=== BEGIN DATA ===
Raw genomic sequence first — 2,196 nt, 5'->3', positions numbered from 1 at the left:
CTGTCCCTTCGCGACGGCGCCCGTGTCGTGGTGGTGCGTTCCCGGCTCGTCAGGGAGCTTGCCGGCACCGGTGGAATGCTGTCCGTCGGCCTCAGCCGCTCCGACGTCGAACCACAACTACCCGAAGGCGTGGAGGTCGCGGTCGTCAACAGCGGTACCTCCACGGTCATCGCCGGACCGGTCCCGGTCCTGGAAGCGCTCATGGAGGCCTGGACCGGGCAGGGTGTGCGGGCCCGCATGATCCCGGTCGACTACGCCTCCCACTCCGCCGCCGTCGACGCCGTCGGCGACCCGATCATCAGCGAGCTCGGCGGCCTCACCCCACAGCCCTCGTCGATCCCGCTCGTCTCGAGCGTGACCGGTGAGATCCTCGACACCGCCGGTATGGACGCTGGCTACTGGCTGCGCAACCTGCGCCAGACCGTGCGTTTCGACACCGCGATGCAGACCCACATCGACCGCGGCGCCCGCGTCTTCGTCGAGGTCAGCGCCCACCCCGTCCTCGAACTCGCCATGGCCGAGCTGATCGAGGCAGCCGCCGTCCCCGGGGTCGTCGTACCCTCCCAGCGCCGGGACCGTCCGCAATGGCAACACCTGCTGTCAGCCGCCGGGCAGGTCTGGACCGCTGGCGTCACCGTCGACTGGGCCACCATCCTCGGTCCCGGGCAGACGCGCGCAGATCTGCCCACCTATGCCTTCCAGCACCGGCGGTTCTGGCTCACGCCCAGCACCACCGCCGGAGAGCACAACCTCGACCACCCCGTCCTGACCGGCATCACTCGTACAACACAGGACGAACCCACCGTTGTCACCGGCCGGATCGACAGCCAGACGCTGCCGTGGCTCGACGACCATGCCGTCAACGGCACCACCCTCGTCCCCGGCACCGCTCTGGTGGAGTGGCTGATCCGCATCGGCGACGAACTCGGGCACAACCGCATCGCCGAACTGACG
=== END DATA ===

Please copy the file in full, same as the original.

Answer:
Raw genomic sequence first — 2,196 nt, 5'->3', positions numbered from 1 at the left:
CTGTCCCTTCGCGACGGCGCCCGTGTCGTGGTGGTGCGTTCCCGGCTCGTCAGGGAGCTTGCCGGCACCGGTGGAATGCTGTCCGTCGGCCTCAGCCGCTCCGACGTCGAACCACAACTACCCGAAGGCGTGGAGGTCGCGGTCGTCAACAGCGGTACCTCCACGGTCATCGCCGGACCGGTCCCGGTCCTGGAAGCGCTCATGGAGGCCTGGACCGGGCAGGGTGTGCGGGCCCGCATGATCCCGGTCGACTACGCCTCCCACTCCGCCGCCGTCGACGCCGTCGGCGACCCGATCATCAGCGAGCTCGGCGGCCTCACCCCACAGCCCTCGTCGATCCCGCTCGTCTCGAGCGTGACCGGTGAGATCCTCGACACCGCCGGTATGGACGCTGGCTACTGGCTGCGCAACCTGCGCCAGACCGTGCGTTTCGACACCGCGATGCAGACCCACATCGACCGCGGCGCCCGCGTCTTCGTCGAGGTCAGCGCCCACCCCGTCCTCGAACTCGCCATGGCCGAGCTGATCGAGGCAGCCGCCGTCCCCGGGGTCGTCGTACCCTCCCAGCGCCGGGACCGTCCGCAATGGCAACACCTGCTGTCAGCCGCCGGGCAGGTCTGGACCGCTGGCGTCACCGTCGACTGGGCCACCATCCTCGGTCCCGGGCAGACGCGCGCAGATCTGCCCACCTATGCCTTCCAGCACCGGCGGTTCTGGCTCACGCCCAGCACCACCGCCGGAGAGCACAACCTCGACCACCCCGTCCTGACCGGCATCACTCGTACAACACAGGACGAACCCACCGTTGTCACCGGCCGGATCGACAGCCAGACGCTGCCGTGGCTCGACGACCATGCCGTCAACGGCACCACCCTCGTCCCCGGCACCGCTCTGGTGGAGTGGCTGATCCGCATCGGCGACGAACTCGGGCACAACCGCATCGCCGAACTGACG